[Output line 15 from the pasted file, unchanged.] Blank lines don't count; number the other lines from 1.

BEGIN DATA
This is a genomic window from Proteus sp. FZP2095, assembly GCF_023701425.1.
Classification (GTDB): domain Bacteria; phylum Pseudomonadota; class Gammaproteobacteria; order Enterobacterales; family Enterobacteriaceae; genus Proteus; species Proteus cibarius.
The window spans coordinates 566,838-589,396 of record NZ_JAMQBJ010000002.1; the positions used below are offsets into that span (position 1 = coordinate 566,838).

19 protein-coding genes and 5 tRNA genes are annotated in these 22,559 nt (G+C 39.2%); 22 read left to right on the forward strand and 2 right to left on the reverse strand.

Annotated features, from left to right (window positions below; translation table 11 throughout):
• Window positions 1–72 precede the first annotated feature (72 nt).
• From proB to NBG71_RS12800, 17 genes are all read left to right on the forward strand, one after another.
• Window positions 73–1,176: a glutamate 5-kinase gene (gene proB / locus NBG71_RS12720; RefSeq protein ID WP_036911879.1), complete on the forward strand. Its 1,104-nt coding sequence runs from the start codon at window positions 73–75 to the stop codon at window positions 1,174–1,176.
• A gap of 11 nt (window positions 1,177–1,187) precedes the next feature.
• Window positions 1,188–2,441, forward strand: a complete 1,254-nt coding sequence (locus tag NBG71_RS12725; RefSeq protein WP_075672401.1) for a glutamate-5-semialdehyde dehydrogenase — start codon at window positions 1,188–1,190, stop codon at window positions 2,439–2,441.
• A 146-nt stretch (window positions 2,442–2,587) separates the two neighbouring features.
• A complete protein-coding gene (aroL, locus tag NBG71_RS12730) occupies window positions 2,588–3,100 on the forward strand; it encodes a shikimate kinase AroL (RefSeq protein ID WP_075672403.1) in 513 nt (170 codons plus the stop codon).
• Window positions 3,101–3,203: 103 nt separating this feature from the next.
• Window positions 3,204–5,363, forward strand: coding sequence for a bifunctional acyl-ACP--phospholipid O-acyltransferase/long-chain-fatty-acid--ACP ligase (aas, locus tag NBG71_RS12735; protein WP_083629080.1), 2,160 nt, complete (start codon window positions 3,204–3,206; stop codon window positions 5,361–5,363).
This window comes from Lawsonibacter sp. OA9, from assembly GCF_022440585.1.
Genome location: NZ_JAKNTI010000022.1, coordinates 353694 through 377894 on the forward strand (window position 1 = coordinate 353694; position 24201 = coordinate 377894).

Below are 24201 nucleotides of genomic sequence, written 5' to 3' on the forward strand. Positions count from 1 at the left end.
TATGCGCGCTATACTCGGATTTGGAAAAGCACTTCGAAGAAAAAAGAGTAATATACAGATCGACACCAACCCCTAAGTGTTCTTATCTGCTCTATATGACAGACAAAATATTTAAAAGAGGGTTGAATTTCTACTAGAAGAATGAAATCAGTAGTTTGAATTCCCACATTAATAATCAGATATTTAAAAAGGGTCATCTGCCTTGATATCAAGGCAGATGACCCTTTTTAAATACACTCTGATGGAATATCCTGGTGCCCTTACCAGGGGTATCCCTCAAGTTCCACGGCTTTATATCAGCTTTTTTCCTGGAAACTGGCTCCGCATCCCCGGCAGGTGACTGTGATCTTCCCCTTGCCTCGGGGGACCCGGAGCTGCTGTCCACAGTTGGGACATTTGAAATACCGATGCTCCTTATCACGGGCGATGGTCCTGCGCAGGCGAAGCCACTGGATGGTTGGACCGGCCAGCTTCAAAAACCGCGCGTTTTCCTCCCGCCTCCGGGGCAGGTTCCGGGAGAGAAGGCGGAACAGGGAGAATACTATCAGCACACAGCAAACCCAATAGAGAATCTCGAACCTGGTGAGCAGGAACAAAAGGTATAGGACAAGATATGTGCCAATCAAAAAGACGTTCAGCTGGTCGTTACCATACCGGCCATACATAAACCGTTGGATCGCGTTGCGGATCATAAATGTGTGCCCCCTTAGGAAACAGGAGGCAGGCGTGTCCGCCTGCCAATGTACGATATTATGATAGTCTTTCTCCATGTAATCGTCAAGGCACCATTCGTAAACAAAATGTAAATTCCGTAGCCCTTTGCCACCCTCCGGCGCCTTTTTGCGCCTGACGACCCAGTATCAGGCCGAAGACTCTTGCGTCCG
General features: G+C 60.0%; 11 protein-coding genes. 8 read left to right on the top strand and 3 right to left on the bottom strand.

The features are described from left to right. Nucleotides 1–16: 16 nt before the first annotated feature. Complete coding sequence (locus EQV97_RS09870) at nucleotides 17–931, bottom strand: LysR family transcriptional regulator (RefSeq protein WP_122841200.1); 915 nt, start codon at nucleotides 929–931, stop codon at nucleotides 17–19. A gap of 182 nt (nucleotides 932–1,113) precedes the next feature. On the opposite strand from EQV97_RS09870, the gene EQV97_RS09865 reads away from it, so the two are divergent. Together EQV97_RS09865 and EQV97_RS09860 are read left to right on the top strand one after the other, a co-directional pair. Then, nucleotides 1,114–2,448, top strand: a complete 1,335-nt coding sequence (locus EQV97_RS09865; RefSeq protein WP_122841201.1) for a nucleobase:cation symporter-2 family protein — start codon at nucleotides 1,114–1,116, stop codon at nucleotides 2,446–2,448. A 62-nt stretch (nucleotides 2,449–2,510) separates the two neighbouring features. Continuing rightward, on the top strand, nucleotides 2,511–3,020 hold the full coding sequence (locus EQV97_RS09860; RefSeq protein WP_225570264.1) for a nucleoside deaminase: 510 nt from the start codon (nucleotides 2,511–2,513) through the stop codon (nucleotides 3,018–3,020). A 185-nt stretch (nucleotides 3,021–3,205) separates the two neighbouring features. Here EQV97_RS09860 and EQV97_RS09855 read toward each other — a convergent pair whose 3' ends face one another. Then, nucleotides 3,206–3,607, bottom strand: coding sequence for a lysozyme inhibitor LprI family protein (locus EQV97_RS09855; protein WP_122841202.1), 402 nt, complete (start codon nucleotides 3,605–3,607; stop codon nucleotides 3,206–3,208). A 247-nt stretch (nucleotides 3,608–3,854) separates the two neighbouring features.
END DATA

This window comes from Lawsonibacter sp. OA9, from assembly GCF_022440585.1.